Obi-Wan Kenobi’s Joby Harold explains the larger significance of the tombs

Of all the chilling moments in Obi-Wan Kenobi “Part IV,” Obi-Wan stumbling upon a room full of what can only be described as Jedi tombs might be the one sticking with fans the most. We’ve been able to identify one familiar fallen Jedi, which makes the whole thing even more heartbreaking.

One of the creators responsible for the show’s compelling story, however, says this moment is extremely important to Obi-Wan’s life moving forward.

In a recent interview with SYFY WIREObi-Wan Kenobi head writer and executive producer Joby Harold explained that part of what the show has to accomplish in its story is forcing its main character to confront the reality of what’s still happening to the Jedi.

Obi-Wan Kenobi (Ewan McGregor) in Lucasfilm’s OBI-WAN KENOBI, exclusively on Disney+. © 2022 Lucasfilm Ltd. & ™. All Rights Reserved.

“Obi-Wan’s been in his cave [on Tatooine] and he knows what’s been happening, but he hasn’t been confronted with it and the reality of it and how it’s evolved,” he told SYFY. “In that cave, you are somewhat cut off. Leia calls him to action, but through the course of his journey, he has to confront what has happened to the galaxy and also what’s happened to the Jedi. It stops being theoretical and philosophical and starts being right in his face to the point where it’s a couple of feet away, and he’s faced with this harsh horror. [It was about] finding those places along the way, where he was confronted by the reality of the world now.”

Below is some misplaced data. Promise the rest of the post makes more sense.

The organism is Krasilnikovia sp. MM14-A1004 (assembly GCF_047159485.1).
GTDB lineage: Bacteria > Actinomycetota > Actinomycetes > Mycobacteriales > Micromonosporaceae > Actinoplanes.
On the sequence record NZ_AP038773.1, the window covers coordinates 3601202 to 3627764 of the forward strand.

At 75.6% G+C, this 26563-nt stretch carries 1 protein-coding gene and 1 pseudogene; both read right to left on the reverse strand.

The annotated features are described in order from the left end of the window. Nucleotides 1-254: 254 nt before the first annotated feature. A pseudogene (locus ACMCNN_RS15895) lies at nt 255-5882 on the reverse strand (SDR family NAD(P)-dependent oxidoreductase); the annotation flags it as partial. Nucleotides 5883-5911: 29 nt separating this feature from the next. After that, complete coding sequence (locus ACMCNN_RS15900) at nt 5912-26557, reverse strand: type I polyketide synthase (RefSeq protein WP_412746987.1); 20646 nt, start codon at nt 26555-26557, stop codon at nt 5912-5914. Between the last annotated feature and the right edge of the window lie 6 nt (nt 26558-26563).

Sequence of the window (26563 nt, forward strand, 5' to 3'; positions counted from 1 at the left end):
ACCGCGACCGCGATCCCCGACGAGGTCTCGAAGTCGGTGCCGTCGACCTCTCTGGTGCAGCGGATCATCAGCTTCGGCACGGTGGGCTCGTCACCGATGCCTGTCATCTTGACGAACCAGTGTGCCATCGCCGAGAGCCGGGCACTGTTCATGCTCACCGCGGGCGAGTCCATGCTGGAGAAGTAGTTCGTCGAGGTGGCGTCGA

Obi-Wan’s journey in this series has always been about creating a bridge between the broken man recovering from the events of Revenge of the Sith and the version of the character Star Wars fans know from A New Hope (or, if you’re an animation fan, the Obi-Wan seen in Rebels). He has to get from Point A to Point B somehow. Perhaps the Jedi tombs are the horror he needs to see in order to realize the galaxy still needs him, even if it failed him once before.

Characters have to grow; that’s how extraordinary stories are formed. In order to give its main character an arc, the show had to begin with him outright refusing to help anyone. That’s why the first episode showed him turning away a desperate, helpless Jedi survivor. That’s not the Obi-Wan we’re going to have by the time the series ends. That’s the point. You have to start at the bottom and build your way up to showcase a changed, better person than you started with.

Obi-Wan Kenobi stars Ewan McGregor with appearances by Hayden Christensen and Kumail Nanjiani and is directed by Deborah Chow, who previously directed an episode of The Mandalorian. The series is streaming now exclusively on Disney+.

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